This review assessed RCTs’ quality via RoB2. Figure 2 presents the RoB2 assessment for each study. Eleven studies presented low risk in the evaluation of randomisation process and five studies presented some concerns. Seven studies presented low risk in the evaluation of deviations from intended interventions, eight studies presented some concerns, and one study presented high risk. Six studies presented low risk in the evaluation of missing outcome data, 10 studies presented some concerns. Seven studies presented low risk in the measurement of the outcome, eight studies presented some concerns and one study presented high risk. All 16 studies presented low risk in the selection of the reported result. Six studies presented low risk for overall study risk of bias, nine studies presented some concerns for overall study risk of bias and one study presented high risk for overall study risk of bias.

Fig. 2: RoB2 assessment of study quality.
figure 2

RoB2: A revised Cochrane risk-of-bias tool for randomized trials.

As summarised in Table 2 of GRADE evidence, there may be serious risk of bias in the assessment of executive function, memory and psychomotor speed in the RCTs included in this review. The risk of bias in the assessment of mood and the risk of inconsistency, indirectness, or imprecision of the assessment of executive function, memory, psychomotor speed and mood was not serious in the RCTs included in this review.

Findings from the studies included in the systematic review

As shown in Table 3, all 16 included studies have assessed cognition with 14 studies reporting improvement or trend for improvement in cognition; 10 studies also assessed mood and one study supplementing grape powder found trend for mood improvement. The largest portion of studies supplemented frozen, juiced or powdered berries (12 out of 16 studies) with blueberries (n = 5) and grapes (n = 5) being the most intensively studied interventions.

Table 3 Summary of interventions assessing the effect of fruit supplementation on cognition and mood.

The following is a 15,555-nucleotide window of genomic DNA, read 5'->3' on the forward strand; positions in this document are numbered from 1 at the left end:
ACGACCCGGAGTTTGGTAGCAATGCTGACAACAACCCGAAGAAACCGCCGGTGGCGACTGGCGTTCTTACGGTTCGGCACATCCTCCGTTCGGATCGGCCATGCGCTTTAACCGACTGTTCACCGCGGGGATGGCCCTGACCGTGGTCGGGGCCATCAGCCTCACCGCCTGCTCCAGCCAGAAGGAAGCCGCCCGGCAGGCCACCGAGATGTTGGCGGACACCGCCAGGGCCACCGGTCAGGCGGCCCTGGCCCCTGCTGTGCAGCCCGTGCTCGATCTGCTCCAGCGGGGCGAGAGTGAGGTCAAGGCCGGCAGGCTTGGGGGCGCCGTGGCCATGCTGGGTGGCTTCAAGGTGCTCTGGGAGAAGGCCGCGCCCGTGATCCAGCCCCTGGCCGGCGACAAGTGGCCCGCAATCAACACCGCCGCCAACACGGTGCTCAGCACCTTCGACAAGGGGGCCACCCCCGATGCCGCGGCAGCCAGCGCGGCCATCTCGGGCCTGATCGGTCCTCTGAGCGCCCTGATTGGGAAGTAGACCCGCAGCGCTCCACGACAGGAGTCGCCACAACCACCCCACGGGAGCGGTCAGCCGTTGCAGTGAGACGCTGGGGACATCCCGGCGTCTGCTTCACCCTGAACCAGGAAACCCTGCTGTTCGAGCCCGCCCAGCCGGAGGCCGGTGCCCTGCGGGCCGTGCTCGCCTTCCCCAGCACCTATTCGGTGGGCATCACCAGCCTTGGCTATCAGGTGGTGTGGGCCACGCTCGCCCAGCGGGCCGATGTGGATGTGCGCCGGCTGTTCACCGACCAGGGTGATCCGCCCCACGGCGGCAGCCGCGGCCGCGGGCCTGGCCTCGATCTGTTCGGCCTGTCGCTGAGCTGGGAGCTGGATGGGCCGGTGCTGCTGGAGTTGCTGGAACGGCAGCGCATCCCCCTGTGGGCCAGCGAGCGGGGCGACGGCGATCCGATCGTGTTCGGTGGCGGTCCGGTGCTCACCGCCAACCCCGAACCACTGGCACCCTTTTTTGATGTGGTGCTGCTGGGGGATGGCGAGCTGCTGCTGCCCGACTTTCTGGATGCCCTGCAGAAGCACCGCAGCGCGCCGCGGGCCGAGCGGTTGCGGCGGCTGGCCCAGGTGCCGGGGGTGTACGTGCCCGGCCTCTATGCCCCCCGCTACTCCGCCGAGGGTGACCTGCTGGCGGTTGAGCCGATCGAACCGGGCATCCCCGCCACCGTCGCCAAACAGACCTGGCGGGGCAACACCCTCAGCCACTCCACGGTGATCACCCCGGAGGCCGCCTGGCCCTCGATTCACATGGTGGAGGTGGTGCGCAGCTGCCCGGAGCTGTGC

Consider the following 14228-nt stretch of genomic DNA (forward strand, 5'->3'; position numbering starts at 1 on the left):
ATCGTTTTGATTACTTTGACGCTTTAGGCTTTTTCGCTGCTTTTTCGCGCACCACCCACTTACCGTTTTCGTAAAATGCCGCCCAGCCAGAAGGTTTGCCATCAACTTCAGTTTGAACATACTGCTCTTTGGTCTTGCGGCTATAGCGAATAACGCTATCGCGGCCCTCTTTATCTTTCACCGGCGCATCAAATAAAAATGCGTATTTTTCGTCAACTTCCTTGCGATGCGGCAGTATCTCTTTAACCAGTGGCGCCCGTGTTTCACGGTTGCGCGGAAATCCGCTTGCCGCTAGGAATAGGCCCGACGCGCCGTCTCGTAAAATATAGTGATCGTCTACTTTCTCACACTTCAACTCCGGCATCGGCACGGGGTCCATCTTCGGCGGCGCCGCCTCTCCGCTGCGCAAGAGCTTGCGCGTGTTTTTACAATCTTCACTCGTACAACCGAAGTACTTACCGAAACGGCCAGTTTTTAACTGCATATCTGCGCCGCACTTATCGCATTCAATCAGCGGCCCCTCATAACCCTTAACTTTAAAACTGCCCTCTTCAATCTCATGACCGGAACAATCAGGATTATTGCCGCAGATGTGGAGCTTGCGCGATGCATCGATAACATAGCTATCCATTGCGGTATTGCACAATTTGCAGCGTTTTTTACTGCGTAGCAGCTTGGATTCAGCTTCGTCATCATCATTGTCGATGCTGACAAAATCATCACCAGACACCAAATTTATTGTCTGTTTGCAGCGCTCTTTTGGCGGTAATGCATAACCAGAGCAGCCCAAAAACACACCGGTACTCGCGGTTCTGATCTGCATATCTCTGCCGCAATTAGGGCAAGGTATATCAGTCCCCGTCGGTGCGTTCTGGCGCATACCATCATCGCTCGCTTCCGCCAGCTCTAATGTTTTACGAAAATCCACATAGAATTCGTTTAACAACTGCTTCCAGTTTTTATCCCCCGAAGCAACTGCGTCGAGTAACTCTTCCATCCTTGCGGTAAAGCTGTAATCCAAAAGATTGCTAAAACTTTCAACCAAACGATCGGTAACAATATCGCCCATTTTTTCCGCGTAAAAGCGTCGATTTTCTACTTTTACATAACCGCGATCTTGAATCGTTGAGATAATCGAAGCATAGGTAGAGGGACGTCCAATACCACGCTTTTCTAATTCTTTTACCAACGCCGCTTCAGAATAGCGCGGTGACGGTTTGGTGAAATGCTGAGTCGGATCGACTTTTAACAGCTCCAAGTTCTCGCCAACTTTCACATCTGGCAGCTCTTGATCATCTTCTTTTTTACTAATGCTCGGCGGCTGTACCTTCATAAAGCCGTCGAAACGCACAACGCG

As shown in Table 3, one frozen blueberry study reported improved motility with a large effect size (Cohen’s d = 1.03) and reduced step errors (76.9% vs 57.1% of participants in intervention vs control group) with a large effect size (Cohen’s d = 1.16) [47]. Ahles et al. found improved psychomotor speed after supplementing 90 mg of Aronia melanocarpa berry extract powder for 24 weeks (P = 0.009) without providing an effect size [49]. For blueberry powder supplementations, Boespflug et al. reported marginally improved accuracy for the blueberry group in the 1-back condition (P = 0.08) for executive function assessment with a large effect size (Cohen’s d = 1.02) [46]; Miller et al. reported significantly fewer repetition errors in the California Verbal Learning test (P = 0.031) with a medium effect size (Cohen’s d = 0.50) and reduced switch cost on a task-switching test (P = 0.033) for executive function assessment across visits, relative to controls, whereas no effect on mood assessment using Geriatric Depression Scale (GDS) and the Profile of Mood States (POMS) was found [48]; Whyte et al. reported no effect on cognition and mood as assessed by the Positive and Negative Affect Schedule-NOW [61]. One blueberry concentrate study also reported improved executive function assessed by working memory (two back test) relative to the control (P = 0.05) [45].

For grape powder supplementation, Calapai et al. reported better attention (P < 0.001); language (P < 0.05); immediate memory (P < 0.0001); delayed memory (P < 0.0001) and MMSE score (P < 0.001) compared to the control without providing effect sizes [51]; Lee et al. also reported better attention/working memory under the domain of executive function, as measured with WAIS-III Digit Span within the intervention group (P = 0.04) without providing effect sizes, no effect on mood as assessed by Hamilton Rating Scale (HRS) was shown [52]. For grape juice supplementations, Lamport et al. reported better immediate spatial memory with a small effect size (Cohen’s d = 0.2) and driving performance (P < 0.05) with a small effect size (Cohen’s d = 0.4) compared to the control [43]; Kirkorian et al. reported attenuated cognitive error (5.03 vs 7.16 interference errors on recognition memory task) with a large effect size (Cohen’s d = 1.0) and no effect on mood as assessed by GDS [59]; Krikorian et al. reported improved Paired Associate Learning (PAL) (P = 0.009), Word List Recall (P = 0.04) with a medium effect size (Cohen’s d = 0.56) and trend for improving mood measured as reduced depressive symptoms (P = 0.08) [60].